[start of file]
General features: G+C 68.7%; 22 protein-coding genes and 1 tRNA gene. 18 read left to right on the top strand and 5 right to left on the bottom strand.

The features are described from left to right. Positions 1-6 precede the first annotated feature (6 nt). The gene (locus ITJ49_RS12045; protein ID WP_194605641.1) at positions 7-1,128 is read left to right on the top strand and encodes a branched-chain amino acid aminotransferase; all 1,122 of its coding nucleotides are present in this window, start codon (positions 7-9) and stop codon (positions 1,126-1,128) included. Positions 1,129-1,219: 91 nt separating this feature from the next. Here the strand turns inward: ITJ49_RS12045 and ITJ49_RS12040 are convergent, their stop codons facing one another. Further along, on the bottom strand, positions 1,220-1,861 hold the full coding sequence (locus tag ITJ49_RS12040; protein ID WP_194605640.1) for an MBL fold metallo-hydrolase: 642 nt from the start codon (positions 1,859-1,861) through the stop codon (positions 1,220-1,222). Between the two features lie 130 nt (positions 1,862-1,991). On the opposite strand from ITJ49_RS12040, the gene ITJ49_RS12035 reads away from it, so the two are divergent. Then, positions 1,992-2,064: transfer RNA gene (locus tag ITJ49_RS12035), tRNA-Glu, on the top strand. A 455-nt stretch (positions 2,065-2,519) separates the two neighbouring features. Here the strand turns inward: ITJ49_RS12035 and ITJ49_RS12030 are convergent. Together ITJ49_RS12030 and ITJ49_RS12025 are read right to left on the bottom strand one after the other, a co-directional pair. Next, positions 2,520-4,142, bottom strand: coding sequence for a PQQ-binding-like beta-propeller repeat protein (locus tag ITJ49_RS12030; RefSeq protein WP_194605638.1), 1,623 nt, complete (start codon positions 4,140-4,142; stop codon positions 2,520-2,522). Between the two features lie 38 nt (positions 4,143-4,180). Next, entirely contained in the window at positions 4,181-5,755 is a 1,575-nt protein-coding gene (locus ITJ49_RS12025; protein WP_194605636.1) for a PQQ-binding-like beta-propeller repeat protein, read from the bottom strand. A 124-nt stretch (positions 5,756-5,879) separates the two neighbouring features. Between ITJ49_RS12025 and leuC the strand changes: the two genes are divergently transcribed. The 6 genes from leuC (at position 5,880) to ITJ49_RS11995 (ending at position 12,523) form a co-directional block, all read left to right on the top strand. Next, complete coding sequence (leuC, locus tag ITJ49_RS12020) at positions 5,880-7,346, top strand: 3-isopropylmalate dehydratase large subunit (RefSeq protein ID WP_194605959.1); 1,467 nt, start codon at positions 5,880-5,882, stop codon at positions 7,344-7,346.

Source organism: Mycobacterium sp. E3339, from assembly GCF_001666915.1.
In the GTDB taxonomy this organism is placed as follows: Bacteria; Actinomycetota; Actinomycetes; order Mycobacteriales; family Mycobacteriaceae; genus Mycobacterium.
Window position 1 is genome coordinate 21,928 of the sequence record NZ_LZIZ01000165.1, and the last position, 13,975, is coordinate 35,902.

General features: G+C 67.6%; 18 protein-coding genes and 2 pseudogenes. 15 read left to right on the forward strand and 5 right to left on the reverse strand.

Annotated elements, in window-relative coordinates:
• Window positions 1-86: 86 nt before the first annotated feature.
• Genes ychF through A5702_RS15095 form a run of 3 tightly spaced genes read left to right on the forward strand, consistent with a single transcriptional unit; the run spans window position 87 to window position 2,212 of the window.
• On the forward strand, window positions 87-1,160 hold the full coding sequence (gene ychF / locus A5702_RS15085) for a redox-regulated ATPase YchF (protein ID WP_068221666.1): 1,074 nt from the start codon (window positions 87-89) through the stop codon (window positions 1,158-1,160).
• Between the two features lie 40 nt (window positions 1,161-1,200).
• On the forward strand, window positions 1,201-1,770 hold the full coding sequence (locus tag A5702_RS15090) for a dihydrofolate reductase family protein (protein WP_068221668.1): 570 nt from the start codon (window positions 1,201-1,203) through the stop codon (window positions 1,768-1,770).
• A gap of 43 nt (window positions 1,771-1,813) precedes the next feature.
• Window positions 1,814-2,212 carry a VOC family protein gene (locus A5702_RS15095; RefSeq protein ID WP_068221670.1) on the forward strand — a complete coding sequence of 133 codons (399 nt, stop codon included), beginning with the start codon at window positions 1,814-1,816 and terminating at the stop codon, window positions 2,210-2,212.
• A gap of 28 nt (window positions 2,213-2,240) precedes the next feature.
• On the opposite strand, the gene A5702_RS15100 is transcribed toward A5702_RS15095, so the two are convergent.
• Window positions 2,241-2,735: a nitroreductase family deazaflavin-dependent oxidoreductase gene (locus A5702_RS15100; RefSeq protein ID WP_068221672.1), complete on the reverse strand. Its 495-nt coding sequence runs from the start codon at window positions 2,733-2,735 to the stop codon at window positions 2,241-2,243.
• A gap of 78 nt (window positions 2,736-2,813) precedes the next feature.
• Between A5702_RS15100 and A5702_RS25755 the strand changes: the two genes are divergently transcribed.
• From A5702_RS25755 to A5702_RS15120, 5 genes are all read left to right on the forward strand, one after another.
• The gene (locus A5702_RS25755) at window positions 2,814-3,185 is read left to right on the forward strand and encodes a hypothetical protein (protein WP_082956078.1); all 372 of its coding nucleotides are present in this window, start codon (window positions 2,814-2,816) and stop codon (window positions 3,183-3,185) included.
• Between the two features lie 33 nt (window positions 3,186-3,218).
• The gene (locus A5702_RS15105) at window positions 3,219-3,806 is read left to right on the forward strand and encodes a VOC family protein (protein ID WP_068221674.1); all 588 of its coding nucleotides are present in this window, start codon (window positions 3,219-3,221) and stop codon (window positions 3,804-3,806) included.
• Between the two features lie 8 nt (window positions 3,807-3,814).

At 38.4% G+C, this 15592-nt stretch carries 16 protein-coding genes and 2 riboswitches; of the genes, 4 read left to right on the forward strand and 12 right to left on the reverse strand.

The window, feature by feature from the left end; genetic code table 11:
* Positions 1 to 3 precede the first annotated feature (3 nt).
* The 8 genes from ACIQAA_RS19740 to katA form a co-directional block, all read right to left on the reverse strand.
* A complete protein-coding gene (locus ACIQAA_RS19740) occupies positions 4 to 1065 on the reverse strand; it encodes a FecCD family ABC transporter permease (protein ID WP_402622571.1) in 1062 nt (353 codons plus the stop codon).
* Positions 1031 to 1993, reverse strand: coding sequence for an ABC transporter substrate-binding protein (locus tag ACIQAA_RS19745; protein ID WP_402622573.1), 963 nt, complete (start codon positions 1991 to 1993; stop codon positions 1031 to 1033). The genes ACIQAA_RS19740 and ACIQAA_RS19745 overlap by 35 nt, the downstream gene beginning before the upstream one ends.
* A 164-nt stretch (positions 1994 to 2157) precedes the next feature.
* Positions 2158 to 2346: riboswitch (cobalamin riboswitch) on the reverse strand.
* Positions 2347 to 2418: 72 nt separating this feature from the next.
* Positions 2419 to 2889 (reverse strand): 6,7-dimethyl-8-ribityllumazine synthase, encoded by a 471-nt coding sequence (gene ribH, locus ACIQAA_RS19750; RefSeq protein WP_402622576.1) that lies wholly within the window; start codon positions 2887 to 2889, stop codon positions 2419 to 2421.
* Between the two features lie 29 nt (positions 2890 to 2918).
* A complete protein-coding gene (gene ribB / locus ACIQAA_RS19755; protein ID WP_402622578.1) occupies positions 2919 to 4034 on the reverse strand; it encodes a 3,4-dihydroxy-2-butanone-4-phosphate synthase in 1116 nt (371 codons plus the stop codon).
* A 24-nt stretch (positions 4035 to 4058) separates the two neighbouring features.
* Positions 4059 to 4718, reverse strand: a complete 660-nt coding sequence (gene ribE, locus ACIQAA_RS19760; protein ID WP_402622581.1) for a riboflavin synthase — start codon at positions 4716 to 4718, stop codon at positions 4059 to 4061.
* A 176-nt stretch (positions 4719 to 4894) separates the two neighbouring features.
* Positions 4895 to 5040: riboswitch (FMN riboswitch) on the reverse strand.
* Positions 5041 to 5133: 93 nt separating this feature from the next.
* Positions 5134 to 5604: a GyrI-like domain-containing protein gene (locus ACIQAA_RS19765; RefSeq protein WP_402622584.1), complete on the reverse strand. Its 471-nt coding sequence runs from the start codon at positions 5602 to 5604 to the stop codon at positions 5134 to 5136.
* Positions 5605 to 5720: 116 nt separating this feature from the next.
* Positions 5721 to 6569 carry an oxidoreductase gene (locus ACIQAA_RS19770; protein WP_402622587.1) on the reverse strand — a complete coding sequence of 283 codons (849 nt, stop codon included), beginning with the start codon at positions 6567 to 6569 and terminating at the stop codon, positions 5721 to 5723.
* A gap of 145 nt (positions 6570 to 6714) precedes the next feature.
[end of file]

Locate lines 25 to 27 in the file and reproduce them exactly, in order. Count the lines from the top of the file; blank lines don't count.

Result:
At 38.4% G+C, this 15592-nt stretch carries 16 protein-coding genes and 2 riboswitches; of the genes, 4 read left to right on the forward strand and 12 right to left on the reverse strand.

The window, feature by feature from the left end; genetic code table 11:
* Positions 1 to 3 precede the first annotated feature (3 nt).